By on June 4, 2015

USA SUV:crossover market share percentage auto sales chart May 2015

In May 2015, for the fifth consecutive month, more than one-third of the new vehicles sold in the United States were SUVs and crossovers. Year-over-year, the share of the market earned by utility vehicles increased from slightly less than 32% to slightly more than 34%, a gain equal to 50,000 extra sales in a market which saw passenger car volume tumble by nearly 30,000 units.

Led by the Honda CR-V, which was actually down 1% in May 2015, the U.S. SUV/crossover market was strengthened by new products last month. May was the second full month for the Jeep Renegade in what turned out to be the highest-volume month in the Jeep brand’s history. Not only did Jeep sell more than 20,000 Wranglers for the first time ever, not only did Jeep break the Cherokee’s sales record, but they also sold 4,416 copies of the Renegade.

Honda added 6,381 HR-Vs in the model’s first month on sale. With the new XC90 increasingly available, Volvo sold 741, a 60% year-over-year improvement. Chevrolet reported its first month with more than 5,000 Trax sales.2016-honda-hr-v

And among the higher-volume vehicles, the Chevrolet Equinox, Toyota RAV4, and Nissan Rogue all posted double-digit percentage gains. Overall SUV/crossover sales jumped 10% as a result. Sales of the category are up 12% to nearly 2.4 million through the first five months of 2015.

Timothy Cain is the founder of GoodCarBadCar.net, which obsesses over the free and frequent publication of U.S. and Canadian auto sales figures. Follow on Twitter @goodcarbadcar and on Facebook.

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17 Comments on “Chart Of The Day: U.S. SUV/Crossover Market Share Rises To 34% In May 2015...”


  • avatar
    Speed3

    6,381 copies of the HR-V is pretty damn good for its first month. Honda is going to be on a roll with this new vehicle and the redesigned Pilot.

    I’m curious to what extent Jeep Renegade sales are stealing Compass and Patriot sales.

  • avatar
    DeadWeight

    Just received Consumer Reports July Issue whereby the 2015 Cadillac Escalade was reviewed.

    It’s incomprehensible that there are so many people willing to give General Motors (aka $hitpiles R Us) $75k to 90k for the POS Escalade.

    Fukking incompetent GM & Cadillac. LOL.

    They’ve even managed to fark up their sole profitable Cadillac Model, being the Escalade.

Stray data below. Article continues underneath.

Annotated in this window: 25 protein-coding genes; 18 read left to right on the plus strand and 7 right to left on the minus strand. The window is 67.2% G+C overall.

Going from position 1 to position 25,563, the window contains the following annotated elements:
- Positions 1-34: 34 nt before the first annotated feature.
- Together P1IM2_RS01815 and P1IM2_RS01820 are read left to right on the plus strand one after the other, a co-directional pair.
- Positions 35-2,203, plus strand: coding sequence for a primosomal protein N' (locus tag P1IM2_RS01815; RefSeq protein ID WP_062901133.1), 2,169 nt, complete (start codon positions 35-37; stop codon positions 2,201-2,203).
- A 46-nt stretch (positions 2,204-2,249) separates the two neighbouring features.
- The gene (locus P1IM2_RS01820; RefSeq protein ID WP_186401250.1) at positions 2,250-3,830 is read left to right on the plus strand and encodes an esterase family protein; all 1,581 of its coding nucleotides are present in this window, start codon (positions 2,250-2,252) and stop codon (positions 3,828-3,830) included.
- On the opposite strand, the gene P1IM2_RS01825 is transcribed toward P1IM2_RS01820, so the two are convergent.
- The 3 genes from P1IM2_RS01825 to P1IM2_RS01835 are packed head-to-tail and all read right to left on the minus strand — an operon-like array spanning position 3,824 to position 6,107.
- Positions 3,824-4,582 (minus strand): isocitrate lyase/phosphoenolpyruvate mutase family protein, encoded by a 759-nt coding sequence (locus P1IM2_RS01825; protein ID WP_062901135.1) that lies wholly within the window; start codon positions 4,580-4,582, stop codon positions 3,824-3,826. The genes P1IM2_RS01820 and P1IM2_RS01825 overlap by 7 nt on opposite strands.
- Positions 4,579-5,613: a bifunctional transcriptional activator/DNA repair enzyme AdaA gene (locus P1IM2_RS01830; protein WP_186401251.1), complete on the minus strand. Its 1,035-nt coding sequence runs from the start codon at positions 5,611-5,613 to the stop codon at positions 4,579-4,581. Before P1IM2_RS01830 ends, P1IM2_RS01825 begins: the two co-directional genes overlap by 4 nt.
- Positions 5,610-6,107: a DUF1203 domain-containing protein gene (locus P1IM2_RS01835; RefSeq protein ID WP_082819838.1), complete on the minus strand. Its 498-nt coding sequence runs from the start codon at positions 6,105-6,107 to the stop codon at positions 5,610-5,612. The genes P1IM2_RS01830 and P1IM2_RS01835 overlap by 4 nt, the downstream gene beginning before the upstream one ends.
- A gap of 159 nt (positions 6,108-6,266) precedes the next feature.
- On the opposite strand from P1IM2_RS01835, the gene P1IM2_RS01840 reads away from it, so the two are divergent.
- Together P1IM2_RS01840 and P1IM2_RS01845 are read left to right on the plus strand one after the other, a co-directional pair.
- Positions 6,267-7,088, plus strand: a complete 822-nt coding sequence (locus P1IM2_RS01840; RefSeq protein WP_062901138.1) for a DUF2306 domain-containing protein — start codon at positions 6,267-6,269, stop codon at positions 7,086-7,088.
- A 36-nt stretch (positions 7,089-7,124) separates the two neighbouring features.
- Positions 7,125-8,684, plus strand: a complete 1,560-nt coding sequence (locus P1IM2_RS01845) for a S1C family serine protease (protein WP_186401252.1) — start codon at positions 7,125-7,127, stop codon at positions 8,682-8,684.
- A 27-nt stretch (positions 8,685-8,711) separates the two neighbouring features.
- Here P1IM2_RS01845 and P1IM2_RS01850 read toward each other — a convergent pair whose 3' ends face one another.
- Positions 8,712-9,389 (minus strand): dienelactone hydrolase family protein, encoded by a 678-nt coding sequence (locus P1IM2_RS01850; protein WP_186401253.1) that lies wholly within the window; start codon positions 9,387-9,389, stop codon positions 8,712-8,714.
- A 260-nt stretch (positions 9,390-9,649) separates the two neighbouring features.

From July 2015 Consumer Reports (Road Review of 2015 Escalade):

    “…this SUV’s luxury is disappointingly skin deep. On the way to the Red Carpet, the Escalade’s ride feels far from luxurious. This SUV simply floundered in our driving test. With apologies to U-Haul, the Caddy’s harsh ride atop those shiny 22 inch rims is comparable to that of a rented box-truck.

    In emergency maneuvers, the Escalade is unusually slow and ungainly. And stopping distances outstretched other full-size SUVs. That may seem self-evident for such a behemoth, but the Escalade makes the Lincoln Navigator – and even the Escalade’s down market sibling, the Chevrolet Suburban – feel almost graceful by comparison.

    So how does the Escalade treat your posse? The 2nd-row seat will leave your VIP passengers feeling like they’re flying coach, and the 3rd row is simply cramped and awkward.

    Price – $73,965 – $95,870

    As tested price $87,360.”

    What an incompetent, unsalvageable FUBAR mess of a corporation & entity GM is (especially Cadillac).

    Consumer Reports rated their $25,790 Kia Sorrento higher, with a Road Score of 84, versus the 61 Road Score given to the Crap-I-lac Escalade.

    I was talking to a tech who works at a Cadillac Dealer on Tuesday who was telling me about how the ATS/CTS 2.0Ts are ginormous pieces of $hit, too.

    LOL. GM.

    • 0 avatar
      Brumus

      You drive an RX-8, correct? Ostensibly one of the three in North America that has never given its owner serious issues, am I right?

      Doesn’t it suck when threads get hijacked?

    • 0 avatar
      sportyaccordy

      But for the money wat other SUVs can tow as much and are as reliable?

      And what do you get out of constantly bashing GM, besides attention? Is someone paying you to do this? Lel